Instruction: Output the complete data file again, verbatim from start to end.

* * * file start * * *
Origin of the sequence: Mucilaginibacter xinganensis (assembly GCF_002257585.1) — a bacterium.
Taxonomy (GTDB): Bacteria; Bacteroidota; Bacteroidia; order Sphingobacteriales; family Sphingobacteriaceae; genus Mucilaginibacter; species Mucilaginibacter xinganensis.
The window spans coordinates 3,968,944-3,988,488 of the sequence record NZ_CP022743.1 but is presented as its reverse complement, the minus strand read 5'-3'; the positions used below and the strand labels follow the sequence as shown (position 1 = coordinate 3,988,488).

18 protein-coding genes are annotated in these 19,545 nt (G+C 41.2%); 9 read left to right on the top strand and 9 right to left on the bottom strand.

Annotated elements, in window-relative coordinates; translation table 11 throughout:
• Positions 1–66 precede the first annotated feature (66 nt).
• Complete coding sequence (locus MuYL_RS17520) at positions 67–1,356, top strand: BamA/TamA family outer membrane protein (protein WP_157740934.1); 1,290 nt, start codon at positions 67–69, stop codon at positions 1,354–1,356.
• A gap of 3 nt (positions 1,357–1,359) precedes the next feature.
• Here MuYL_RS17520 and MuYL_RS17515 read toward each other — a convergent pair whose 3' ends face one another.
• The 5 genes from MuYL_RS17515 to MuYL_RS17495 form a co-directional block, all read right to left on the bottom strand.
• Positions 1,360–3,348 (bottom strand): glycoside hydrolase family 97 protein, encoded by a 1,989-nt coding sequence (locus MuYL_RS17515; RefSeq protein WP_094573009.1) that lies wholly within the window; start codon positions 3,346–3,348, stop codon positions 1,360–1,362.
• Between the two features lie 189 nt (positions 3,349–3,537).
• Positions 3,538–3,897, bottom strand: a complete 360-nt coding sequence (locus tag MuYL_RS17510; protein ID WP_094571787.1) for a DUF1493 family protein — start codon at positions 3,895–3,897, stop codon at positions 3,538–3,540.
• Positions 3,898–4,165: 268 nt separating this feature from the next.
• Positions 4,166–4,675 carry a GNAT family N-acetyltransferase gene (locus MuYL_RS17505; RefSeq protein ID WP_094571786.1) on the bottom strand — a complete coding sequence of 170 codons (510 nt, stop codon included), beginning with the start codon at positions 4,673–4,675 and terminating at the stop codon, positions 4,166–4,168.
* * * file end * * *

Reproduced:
Origin of the sequence: Mucilaginibacter xinganensis (assembly GCF_002257585.1) — a bacterium.
Taxonomy (GTDB): Bacteria; Bacteroidota; Bacteroidia; order Sphingobacteriales; family Sphingobacteriaceae; genus Mucilaginibacter; species Mucilaginibacter xinganensis.
The window spans coordinates 3,968,944-3,988,488 of the sequence record NZ_CP022743.1 but is presented as its reverse complement, the minus strand read 5'-3'; the positions used below and the strand labels follow the sequence as shown (position 1 = coordinate 3,988,488).

18 protein-coding genes are annotated in these 19,545 nt (G+C 41.2%); 9 read left to right on the top strand and 9 right to left on the bottom strand.

Annotated elements, in window-relative coordinates; translation table 11 throughout:
• Positions 1–66 precede the first annotated feature (66 nt).
• Complete coding sequence (locus MuYL_RS17520) at positions 67–1,356, top strand: BamA/TamA family outer membrane protein (protein WP_157740934.1); 1,290 nt, start codon at positions 67–69, stop codon at positions 1,354–1,356.
• A gap of 3 nt (positions 1,357–1,359) precedes the next feature.
• Here MuYL_RS17520 and MuYL_RS17515 read toward each other — a convergent pair whose 3' ends face one another.
• The 5 genes from MuYL_RS17515 to MuYL_RS17495 form a co-directional block, all read right to left on the bottom strand.
• Positions 1,360–3,348 (bottom strand): glycoside hydrolase family 97 protein, encoded by a 1,989-nt coding sequence (locus MuYL_RS17515; RefSeq protein WP_094573009.1) that lies wholly within the window; start codon positions 3,346–3,348, stop codon positions 1,360–1,362.
• Between the two features lie 189 nt (positions 3,349–3,537).
• Positions 3,538–3,897, bottom strand: a complete 360-nt coding sequence (locus tag MuYL_RS17510; protein ID WP_094571787.1) for a DUF1493 family protein — start codon at positions 3,895–3,897, stop codon at positions 3,538–3,540.
• Positions 3,898–4,165: 268 nt separating this feature from the next.
• Positions 4,166–4,675 carry a GNAT family N-acetyltransferase gene (locus MuYL_RS17505; RefSeq protein ID WP_094571786.1) on the bottom strand — a complete coding sequence of 170 codons (510 nt, stop codon included), beginning with the start codon at positions 4,673–4,675 and terminating at the stop codon, positions 4,166–4,168.